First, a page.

This happened to me on Christmas Day. We walked into the metro station that morning and saw four controllers standing around a validation machine. None of them looked away from their conversation to ask us if we had a ticket so we breezed by and hopped on the metro. As we tried to exit at our stop, guess what? A Controller was checking tickets. Kellie and I had the misfortune to not have a validated ticket. Connor had sneakily purchased a 24-hour day pass at the airport the day before so he wasn’t hit with a fine. Lucky duck. I had a ticket in my purse and asked the Controller if I could validate it super quick to not be fined. Nope, he said. Zero mercy. The fine to pay right then in cash is 8,000HUF. If you don’t have cash, you have to pay 16,000HUF later. Thankfully Kellie had enough cash and paid for both of us. Bless you, Kellie.

For more information on public transportation options in Budapest, check out this website.

Fun Fact: Budapest’s metro is the oldest electrified metro on the European continent.

Free Walking Tour

 I have used this company both times in Budapest and thoroughly enjoyed it each time! Remember to tip your guide what you feel the tour was worth.


Parliament Building

This impressive building is awe inspiring and a symbol of Budapest. Gracefully decorating the side of Danube, at night the building is lit up in the most magical sense.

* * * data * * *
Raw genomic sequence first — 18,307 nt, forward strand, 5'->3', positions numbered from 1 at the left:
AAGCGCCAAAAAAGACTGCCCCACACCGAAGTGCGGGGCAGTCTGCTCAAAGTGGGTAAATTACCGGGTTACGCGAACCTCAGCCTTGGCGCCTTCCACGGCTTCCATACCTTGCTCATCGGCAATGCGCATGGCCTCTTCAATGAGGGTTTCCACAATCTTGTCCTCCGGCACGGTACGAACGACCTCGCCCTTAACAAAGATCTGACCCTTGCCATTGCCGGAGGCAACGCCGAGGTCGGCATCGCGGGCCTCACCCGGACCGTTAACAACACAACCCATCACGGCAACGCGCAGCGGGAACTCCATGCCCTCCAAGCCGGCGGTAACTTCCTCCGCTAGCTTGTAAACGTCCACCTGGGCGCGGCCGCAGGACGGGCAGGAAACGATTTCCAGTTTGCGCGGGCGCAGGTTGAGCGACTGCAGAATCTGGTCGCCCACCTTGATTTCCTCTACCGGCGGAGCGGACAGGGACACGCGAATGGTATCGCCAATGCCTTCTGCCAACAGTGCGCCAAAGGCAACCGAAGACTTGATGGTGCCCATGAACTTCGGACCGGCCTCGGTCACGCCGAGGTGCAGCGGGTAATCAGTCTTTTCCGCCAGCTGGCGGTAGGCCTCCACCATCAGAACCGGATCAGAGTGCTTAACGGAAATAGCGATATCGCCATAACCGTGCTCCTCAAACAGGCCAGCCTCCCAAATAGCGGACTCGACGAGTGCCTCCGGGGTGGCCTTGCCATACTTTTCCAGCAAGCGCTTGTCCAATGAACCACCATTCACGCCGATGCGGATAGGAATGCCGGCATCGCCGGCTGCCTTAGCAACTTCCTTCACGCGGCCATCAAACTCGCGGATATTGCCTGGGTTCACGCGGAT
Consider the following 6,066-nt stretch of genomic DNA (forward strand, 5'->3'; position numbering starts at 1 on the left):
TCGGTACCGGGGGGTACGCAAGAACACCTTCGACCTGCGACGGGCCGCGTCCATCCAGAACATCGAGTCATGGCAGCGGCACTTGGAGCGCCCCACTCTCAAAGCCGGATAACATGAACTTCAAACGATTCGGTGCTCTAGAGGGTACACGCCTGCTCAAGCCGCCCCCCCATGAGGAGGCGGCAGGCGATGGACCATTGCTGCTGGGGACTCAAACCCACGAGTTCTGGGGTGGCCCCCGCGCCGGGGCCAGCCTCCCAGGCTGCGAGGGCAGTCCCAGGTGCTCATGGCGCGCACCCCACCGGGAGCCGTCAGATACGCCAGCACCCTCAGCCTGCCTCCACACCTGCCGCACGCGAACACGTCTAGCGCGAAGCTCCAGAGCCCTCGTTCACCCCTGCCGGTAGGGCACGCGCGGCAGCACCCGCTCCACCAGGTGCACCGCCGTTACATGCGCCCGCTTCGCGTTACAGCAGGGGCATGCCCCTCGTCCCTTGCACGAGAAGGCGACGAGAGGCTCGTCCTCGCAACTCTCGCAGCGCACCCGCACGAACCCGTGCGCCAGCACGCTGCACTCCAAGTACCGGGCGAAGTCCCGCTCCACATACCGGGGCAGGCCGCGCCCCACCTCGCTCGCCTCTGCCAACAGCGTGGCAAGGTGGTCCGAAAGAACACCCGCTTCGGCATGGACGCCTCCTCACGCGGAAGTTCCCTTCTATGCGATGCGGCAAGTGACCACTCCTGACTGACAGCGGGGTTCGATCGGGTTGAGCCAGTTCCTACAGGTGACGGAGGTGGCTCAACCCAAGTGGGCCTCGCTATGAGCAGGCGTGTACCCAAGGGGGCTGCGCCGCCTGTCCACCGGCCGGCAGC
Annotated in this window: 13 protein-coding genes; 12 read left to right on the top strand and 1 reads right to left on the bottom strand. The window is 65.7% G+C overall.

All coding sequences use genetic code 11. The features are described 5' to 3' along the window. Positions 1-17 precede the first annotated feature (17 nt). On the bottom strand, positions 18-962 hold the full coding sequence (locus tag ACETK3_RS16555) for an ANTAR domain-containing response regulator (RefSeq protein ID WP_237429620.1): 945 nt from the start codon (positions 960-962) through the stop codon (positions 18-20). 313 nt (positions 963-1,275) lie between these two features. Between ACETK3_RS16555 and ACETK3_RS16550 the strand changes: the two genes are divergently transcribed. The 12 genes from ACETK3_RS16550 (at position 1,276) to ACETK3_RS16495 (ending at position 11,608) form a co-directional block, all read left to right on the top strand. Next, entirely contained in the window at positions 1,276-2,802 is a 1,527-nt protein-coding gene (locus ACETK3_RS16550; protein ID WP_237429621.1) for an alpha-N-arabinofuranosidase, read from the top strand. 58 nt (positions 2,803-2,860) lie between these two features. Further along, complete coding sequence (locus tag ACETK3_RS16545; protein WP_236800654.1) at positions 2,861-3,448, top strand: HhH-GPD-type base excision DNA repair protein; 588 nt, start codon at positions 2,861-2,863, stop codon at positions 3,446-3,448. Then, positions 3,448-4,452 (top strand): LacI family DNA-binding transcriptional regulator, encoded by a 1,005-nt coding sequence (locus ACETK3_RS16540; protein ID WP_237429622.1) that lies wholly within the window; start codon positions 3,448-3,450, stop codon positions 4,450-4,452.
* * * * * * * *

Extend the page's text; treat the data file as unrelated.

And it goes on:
You can purchase tickets for a guided tour of the House of Parliament. Tours are available in English, Spanish, Italian, Hebrew, Russian, French, German, and Hungarian. For non-EU adults, the ticket price is 6,000HUF. The cost is dramatically lower at 3,100HUF for non-EU students between 6-24 years old. Ah to be young again.


St. Stephen’s Basilica

The largest church in Budapest, St. Stephen’s can hold up to 8.500 people. The dome of the Basilica is 96 meters high, the same height as the Parliament Building. Current building regulations stipulate that no other structure in Budapest can be taller than 96 meters. The two having the same height symbolizes the balance between church and state in the country.

There’s a suggested donation of 200HUF to enter the basilica and if you want to climb 365 steps (or use the elevator) to the dome’s observation deck, that costs 500HUF.

Buda Castle & Fisherman’s Bastion

This is the historical castle and palace complex of the Hungarian kings. First built in 1265, the current buildings in this spot today were built between 1749 and 1769. Located atop Castle Hill on the Buda Side, the castle can be reached by taking the funicular, walking or bus 16 from the Pest Side.

For 10€ you can partake in a two-hour guided tour of Buda Castle. Tours begin daily at 2 pm and you must book in advance.

Gorgeous views overlooking the Pest Side await you from Fisherman’s Bastion. Don’t miss out!


Dohány Street Synagogue

Budapest has some large things, huh? This synagogue is the largest in Europe and the second largest in the world, holding up to 3,000 people. The complex consists of the Great Synagogue, the Heroes’ Temple, graveyard, the Memorial and Jewish Museum.